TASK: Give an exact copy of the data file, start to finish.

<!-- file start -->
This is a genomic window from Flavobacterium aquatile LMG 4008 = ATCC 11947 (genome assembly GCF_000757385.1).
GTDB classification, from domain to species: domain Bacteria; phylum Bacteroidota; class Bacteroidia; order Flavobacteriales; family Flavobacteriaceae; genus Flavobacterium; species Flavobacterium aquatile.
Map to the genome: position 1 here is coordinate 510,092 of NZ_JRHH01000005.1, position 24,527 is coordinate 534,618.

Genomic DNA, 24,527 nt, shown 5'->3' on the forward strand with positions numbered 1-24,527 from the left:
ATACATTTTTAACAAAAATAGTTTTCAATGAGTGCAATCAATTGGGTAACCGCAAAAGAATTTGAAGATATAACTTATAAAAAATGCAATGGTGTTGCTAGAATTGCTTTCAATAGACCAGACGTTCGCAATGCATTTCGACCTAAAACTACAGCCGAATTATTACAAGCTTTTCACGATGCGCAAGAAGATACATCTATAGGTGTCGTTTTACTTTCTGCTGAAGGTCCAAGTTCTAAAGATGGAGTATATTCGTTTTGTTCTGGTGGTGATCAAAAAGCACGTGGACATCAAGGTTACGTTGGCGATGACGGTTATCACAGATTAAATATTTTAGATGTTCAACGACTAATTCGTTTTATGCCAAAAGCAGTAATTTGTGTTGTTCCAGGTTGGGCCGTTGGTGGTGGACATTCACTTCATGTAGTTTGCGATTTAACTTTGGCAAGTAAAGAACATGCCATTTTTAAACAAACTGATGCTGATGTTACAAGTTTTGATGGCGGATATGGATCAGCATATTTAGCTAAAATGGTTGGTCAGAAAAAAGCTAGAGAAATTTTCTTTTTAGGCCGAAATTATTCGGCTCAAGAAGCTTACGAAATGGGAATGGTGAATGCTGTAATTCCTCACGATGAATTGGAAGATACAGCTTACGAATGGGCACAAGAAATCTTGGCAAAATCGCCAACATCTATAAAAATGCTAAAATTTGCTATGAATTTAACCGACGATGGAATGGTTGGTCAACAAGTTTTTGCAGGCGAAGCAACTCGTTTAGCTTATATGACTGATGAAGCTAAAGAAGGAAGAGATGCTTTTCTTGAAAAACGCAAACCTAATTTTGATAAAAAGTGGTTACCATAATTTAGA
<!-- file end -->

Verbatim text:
This is a genomic window from Flavobacterium aquatile LMG 4008 = ATCC 11947 (genome assembly GCF_000757385.1).
GTDB classification, from domain to species: domain Bacteria; phylum Bacteroidota; class Bacteroidia; order Flavobacteriales; family Flavobacteriaceae; genus Flavobacterium; species Flavobacterium aquatile.
Map to the genome: position 1 here is coordinate 510,092 of NZ_JRHH01000005.1, position 24,527 is coordinate 534,618.

Genomic DNA, 24,527 nt, shown 5'->3' on the forward strand with positions numbered 1-24,527 from the left:
ATACATTTTTAACAAAAATAGTTTTCAATGAGTGCAATCAATTGGGTAACCGCAAAAGAATTTGAAGATATAACTTATAAAAAATGCAATGGTGTTGCTAGAATTGCTTTCAATAGACCAGACGTTCGCAATGCATTTCGACCTAAAACTACAGCCGAATTATTACAAGCTTTTCACGATGCGCAAGAAGATACATCTATAGGTGTCGTTTTACTTTCTGCTGAAGGTCCAAGTTCTAAAGATGGAGTATATTCGTTTTGTTCTGGTGGTGATCAAAAAGCACGTGGACATCAAGGTTACGTTGGCGATGACGGTTATCACAGATTAAATATTTTAGATGTTCAACGACTAATTCGTTTTATGCCAAAAGCAGTAATTTGTGTTGTTCCAGGTTGGGCCGTTGGTGGTGGACATTCACTTCATGTAGTTTGCGATTTAACTTTGGCAAGTAAAGAACATGCCATTTTTAAACAAACTGATGCTGATGTTACAAGTTTTGATGGCGGATATGGATCAGCATATTTAGCTAAAATGGTTGGTCAGAAAAAAGCTAGAGAAATTTTCTTTTTAGGCCGAAATTATTCGGCTCAAGAAGCTTACGAAATGGGAATGGTGAATGCTGTAATTCCTCACGATGAATTGGAAGATACAGCTTACGAATGGGCACAAGAAATCTTGGCAAAATCGCCAACATCTATAAAAATGCTAAAATTTGCTATGAATTTAACCGACGATGGAATGGTTGGTCAACAAGTTTTTGCAGGCGAAGCAACTCGTTTAGCTTATATGACTGATGAAGCTAAAGAAGGAAGAGATGCTTTTCTTGAAAAACGCAAACCTAATTTTGATAAAAAGTGGTTACCATAATTTAGA